Dos and Don’ts of co-op

I’ve been part of homeschool co-ops for 3 years now (2 years in one, 1 year in another).  I have decided that I would list some dos and don’ts partly as a reminder for myself, but also as a help to others.

*Please note this is not how to start and run a co-op, merely how to work within one.

Do

  • Walk in with a plan!  Not merely a plan for the day, but a plan for the year.  Yes, it can be “flexible”, but if you are changing the syllabus every week. . .
  • Have an idea of time.  Not merely your class time, but time for each activity.  For instance, I know that it takes ~ 3 minutes per ITEM for the kids in my class to label their maps.  (This accounts for finding the location, making mistakes and waiting for white-out to dry, pens dropping to the floor and rolling away, and those super neat kids that have to have it “just so”.)
  • Do be specific in your assignments.  This is so easy with the younger set of children, and I think too many of us fail to realize how specific we have to be with older children.  (We assume, because they are in highschool, they’ll understand what we are looking for, and what it will take to get there.  This is not true!)
  • Do create a rubric for essays.  This is particularly helpful for high-schoolers, and for you the grader!  This sort of falls under the “specific with assignments”, but the kids need to know “specifically” what you are looking for.  As parents / teachers, a lot of us forget that we had to learn this too.
  • Do be respectful to your students.  (You would think this is a no-brainer. . .)
  • Do be very aware of your students in class.  (i.e. If you have your students bring in laptops for an assignment, you need to be aware they are going to try to get on Facebook / email, etc.  Their respect for you will plummet if you let them get away with this!)
  • Do create interest.  This is a hard one!  However, if you see that the kids aren’t paying attention, eyes are glazed over, etc.  it’s up to you to fix that!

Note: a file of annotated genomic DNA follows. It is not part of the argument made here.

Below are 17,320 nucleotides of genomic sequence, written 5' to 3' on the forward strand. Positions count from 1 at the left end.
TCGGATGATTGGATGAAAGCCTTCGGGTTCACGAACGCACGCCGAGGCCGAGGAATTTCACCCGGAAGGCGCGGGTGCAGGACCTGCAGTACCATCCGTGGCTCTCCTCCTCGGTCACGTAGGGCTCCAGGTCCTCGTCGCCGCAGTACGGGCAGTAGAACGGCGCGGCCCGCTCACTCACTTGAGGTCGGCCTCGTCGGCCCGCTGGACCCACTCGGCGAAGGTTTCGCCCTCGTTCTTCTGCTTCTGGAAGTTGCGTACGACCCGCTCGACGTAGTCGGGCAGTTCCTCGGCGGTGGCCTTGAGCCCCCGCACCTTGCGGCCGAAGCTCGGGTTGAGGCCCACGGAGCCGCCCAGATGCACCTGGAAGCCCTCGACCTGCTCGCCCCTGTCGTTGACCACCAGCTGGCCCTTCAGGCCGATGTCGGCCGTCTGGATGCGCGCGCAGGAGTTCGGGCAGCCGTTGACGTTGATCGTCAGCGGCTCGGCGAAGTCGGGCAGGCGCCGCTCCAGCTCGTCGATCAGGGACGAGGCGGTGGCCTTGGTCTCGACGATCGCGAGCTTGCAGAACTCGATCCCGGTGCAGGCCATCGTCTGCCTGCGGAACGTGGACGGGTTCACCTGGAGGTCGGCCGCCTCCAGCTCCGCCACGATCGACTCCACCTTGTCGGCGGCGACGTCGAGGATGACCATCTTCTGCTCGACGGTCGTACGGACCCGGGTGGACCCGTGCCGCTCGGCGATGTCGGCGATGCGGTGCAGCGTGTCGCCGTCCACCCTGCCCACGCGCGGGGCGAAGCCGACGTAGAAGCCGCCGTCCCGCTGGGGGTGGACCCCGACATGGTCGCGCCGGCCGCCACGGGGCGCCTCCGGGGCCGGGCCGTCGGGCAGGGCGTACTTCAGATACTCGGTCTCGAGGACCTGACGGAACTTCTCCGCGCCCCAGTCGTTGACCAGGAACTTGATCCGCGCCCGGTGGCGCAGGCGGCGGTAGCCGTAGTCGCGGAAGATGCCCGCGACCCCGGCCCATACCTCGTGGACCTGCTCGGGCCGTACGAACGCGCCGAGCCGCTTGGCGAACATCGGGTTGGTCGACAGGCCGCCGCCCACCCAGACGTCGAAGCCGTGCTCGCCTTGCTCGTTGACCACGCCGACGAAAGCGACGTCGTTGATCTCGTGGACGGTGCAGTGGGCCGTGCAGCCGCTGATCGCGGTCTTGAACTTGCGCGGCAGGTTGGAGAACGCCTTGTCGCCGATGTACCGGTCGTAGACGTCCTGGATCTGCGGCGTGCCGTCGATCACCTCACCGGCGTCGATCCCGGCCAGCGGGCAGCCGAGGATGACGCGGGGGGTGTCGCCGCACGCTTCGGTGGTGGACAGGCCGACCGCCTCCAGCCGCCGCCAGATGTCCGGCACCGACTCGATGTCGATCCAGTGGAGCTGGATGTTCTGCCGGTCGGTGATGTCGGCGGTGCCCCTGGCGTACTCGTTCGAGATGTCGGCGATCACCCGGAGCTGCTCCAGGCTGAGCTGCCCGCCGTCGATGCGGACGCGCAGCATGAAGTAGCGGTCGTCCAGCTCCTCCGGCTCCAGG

• Do demand responsibility.  This is particularly true of older kids (high-schoolers).  If they are slacking, you need to call them on it.  Additionally, because they are homeschoolers, if it continues, you need to make their parent aware.  You are not “tattling”, but if something serious is happening in their family life, it would help you to know.  If there is nothing going on in their family to cause the issue the parent is ultimately responsible for their education.
  • Do make sure your resources are right for you.  Just because someone suggests a book to use, don’t assume it will work for you!  If you are going to be teaching the class the first person the resource has to “work for” is you!

Don’t

  • Do not assign something that you, yourself, have not done!  (i.e.  If you assign research on a topic, but you haven’t researched it yourself. . .that is SO wrong!)
  • Do not assume, just because they are kids, they know how to use every program available to them on the computer.  (i.e.  Kids need to be taught how to use a PowerPoint™; and if you require it as part of a graded assignment but aren’t willing to teach it, this is a problem.)

I am certain there are at least a hundred other items I can put on this list, but I have to get moving on my day.

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